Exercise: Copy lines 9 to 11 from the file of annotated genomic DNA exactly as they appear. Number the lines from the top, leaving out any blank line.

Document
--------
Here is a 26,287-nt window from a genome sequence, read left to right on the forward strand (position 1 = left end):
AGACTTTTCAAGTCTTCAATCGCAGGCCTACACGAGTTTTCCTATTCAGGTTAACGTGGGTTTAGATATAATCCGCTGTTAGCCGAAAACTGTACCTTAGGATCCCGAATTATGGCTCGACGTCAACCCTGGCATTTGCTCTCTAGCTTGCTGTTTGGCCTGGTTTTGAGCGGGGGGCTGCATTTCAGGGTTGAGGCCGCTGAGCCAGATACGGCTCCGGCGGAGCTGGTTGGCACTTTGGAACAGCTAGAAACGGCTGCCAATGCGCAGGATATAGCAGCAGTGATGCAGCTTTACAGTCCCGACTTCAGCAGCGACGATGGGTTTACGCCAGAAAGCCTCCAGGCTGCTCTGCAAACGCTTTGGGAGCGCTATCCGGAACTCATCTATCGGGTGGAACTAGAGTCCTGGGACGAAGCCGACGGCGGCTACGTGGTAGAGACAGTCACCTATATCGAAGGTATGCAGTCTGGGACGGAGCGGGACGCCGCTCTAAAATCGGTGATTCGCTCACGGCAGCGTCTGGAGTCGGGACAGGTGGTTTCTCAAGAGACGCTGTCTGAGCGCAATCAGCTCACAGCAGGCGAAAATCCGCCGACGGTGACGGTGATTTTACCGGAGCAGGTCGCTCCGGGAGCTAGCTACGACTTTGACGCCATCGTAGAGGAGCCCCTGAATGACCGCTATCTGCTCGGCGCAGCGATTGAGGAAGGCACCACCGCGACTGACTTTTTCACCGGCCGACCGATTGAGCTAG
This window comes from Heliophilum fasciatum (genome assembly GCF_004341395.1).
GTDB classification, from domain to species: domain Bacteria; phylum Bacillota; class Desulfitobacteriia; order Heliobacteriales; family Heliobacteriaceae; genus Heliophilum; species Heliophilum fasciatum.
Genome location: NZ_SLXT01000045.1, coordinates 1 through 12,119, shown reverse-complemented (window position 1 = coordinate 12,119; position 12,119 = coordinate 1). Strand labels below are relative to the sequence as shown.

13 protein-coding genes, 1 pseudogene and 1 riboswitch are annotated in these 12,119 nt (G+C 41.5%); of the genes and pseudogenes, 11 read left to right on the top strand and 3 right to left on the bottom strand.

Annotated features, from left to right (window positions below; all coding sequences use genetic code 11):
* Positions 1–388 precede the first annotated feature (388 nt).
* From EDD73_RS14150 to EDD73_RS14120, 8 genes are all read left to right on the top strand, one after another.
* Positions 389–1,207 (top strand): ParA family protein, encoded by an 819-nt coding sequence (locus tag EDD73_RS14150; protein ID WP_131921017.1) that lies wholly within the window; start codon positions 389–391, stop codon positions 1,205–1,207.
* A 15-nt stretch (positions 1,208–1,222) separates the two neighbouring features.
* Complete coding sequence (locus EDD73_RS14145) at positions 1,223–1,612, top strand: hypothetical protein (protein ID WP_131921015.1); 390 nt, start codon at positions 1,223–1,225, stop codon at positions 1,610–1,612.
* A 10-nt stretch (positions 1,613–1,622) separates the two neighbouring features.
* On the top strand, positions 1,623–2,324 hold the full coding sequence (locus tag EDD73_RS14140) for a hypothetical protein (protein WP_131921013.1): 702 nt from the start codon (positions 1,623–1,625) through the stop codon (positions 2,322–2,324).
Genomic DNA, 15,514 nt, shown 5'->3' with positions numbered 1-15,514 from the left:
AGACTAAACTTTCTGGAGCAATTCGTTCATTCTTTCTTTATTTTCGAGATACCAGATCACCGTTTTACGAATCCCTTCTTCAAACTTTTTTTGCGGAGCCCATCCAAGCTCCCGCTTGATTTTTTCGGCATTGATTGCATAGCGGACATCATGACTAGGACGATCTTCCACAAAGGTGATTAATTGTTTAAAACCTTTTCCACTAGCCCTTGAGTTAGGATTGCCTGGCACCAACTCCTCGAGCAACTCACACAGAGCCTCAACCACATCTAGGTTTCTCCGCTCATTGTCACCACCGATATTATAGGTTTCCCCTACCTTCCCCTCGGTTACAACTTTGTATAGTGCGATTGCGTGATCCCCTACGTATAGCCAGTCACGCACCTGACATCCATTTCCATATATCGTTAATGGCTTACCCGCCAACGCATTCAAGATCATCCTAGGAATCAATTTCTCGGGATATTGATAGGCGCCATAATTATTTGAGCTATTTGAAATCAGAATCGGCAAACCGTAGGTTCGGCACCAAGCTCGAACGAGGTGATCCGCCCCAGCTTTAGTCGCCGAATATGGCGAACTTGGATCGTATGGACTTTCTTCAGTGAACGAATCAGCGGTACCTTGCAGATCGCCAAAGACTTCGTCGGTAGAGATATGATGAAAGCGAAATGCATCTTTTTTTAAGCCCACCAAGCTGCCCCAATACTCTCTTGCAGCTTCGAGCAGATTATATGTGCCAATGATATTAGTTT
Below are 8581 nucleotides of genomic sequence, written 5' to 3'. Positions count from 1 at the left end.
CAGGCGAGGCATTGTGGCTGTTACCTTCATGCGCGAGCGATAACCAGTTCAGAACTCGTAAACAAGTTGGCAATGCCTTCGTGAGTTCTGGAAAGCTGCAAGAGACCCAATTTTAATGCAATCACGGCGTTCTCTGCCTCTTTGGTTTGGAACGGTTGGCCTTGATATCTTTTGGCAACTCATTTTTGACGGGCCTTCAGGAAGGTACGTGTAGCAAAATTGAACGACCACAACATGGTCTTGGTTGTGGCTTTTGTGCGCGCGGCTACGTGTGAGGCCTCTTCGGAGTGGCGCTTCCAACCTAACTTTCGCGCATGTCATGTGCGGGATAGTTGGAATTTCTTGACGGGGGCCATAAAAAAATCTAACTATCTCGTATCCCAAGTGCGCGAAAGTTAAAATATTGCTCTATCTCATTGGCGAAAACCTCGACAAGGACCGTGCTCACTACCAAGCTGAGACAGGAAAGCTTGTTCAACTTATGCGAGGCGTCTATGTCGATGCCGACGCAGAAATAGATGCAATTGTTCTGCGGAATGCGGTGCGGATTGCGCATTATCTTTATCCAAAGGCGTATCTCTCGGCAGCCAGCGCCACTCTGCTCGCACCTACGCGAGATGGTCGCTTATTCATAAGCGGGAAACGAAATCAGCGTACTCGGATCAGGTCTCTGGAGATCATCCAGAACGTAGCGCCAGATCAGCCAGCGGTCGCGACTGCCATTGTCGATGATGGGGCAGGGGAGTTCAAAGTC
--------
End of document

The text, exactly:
* From EDD73_RS14150 to EDD73_RS14120, 8 genes are all read left to right on the top strand, one after another.
* Positions 389–1,207 (top strand): ParA family protein, encoded by an 819-nt coding sequence (locus tag EDD73_RS14150; protein ID WP_131921017.1) that lies wholly within the window; start codon positions 389–391, stop codon positions 1,205–1,207.
* A 15-nt stretch (positions 1,208–1,222) separates the two neighbouring features.